It was a common belief in the 1940’s and 1950’s that the fate of unbaptized babies who die is that they go to a place called Limbo; a place of natural happiness, but yet excluded from the beatific vision of God for all eternity because they still bear the stain of original sin not washed away through baptism.
Proponents of the belief in Limbo cite the 2nd ecumenical council of Lyons in 1274 as the infallible teaching of the Church.
There are 2 seemingly contradictory ideas that cause consternation in many people regarding the salvation of unbaptized infants:
- God desires all to be saved.
- No one has a natural right to the beatific vision without being born again (Jn 3:5)
I think that Limbo was a theological attempt to harmonize these ideas.
Denzinger’s The Sources of Catholic Dogma *(Enchiridion Symbolorum) and *Dr. Ludwig Ott: Fundamentals of Catholic Dogma, Tan Books, both mention Limbo.
Under Denzinger, there are 2 passages that form the basis of the theological opinion of Limbo.
The first one is D 464, from the 2nd Council of Lyons in 1274 in which it says that "souls who die in the state of mortal sin or with original sin only immediately descend into hell, yet to be punished with different punishments.”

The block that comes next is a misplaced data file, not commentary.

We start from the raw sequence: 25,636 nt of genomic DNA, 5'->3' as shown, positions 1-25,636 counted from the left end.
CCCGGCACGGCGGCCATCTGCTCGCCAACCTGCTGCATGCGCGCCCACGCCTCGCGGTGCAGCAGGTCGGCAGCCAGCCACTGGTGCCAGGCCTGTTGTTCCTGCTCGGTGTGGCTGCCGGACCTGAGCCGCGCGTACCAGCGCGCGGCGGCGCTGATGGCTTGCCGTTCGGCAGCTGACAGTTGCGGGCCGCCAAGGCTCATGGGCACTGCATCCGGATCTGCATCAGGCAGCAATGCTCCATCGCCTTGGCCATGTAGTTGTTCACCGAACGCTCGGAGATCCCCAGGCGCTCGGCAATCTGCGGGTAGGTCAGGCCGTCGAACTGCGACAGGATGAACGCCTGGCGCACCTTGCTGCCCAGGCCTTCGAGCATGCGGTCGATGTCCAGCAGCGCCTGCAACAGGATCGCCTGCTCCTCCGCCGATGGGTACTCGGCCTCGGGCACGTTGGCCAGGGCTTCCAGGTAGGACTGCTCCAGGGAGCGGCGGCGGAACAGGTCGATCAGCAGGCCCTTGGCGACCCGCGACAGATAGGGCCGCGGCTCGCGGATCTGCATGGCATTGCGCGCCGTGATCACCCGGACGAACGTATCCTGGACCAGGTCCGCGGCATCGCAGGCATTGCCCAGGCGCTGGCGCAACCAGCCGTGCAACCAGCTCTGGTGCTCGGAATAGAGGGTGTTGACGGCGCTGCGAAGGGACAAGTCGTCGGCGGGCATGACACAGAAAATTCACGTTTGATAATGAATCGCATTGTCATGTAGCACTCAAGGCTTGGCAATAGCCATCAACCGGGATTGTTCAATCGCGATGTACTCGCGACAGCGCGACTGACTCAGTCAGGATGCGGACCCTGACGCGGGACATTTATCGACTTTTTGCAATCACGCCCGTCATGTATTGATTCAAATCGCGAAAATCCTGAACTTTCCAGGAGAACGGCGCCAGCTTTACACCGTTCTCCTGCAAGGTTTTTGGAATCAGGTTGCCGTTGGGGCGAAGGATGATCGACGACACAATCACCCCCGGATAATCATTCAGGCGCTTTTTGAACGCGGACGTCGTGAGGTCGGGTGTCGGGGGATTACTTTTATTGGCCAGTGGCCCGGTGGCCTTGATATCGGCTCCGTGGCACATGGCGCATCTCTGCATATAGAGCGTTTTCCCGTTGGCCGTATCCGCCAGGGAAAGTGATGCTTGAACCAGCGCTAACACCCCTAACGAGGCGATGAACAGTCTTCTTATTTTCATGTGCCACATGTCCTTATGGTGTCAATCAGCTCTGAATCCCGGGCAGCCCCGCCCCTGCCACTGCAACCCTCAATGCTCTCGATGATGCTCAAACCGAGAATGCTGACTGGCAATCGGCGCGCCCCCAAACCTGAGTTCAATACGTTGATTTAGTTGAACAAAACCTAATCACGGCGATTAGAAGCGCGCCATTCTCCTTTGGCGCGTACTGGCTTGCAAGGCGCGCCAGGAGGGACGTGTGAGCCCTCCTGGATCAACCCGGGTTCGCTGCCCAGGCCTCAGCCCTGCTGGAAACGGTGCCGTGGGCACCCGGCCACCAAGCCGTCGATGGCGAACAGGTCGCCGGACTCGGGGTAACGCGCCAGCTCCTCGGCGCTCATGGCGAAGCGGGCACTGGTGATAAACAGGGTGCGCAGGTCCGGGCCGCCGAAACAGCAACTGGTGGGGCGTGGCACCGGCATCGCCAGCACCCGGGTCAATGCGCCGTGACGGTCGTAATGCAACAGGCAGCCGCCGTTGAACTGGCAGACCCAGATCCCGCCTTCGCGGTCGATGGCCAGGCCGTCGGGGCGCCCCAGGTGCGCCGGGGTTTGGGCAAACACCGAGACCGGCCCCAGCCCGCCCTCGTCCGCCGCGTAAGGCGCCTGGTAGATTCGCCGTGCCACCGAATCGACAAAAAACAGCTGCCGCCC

Ott states that this teaching is de fide, meaning that it is an infallible and irrevocable dogma of the Catholic Church. (Ott page 113-114, 4th edition, 1960)
The different punishments are for those who die in objective mortal sin who have freely rejected God’s grace and offer of salvation of their own free will, and those who have committed no personal sin, but are tainted by the sin of Adam, thus losing their original inheritance. Those in original sin only have no natural right to heaven. Only through the merits of Christ applied to them in Baptism is their soul regenerated.
The other Denzinger citation is D 1526 in which Pius VI (1775-1799) condemns the errors of the Synod of Pistoia. In it, Pius holds to the opinion of the existence of Limbo in condemning those who reject that original sin deprives us of the beatific vision.
Here Pius VI is not making an infallible declaration (not everything the pope says is infallible).
Ott, states that this dogma from the council of II Lyons finds its foundations in the words of Christ in Jn 3:5, “Unless a man be born again of water and the Holy Ghost, he cannot enter into the Kingdom of God.”
He (Ott) then goes on to explain various theological opinions.
- In it he says that the spiritual re-birth of young infants can be achieved in an extra-sacramental manner through baptism of blood.
- Other emergency means of baptism for children dying without sacramental baptism such as prayer and the desire of the parents or the Church (vicarious baptism as described by Cajetan), or the attainment of the use of reason in the moment of death so that the dying child can make a decision for or against God (baptism of desire, H. Klee) or the suffering and death of the child as a quasi-sacrament (baptism of suffering, H Schell).
In these, Ott says that these are indeed possible, but cannot be proved from Revelation.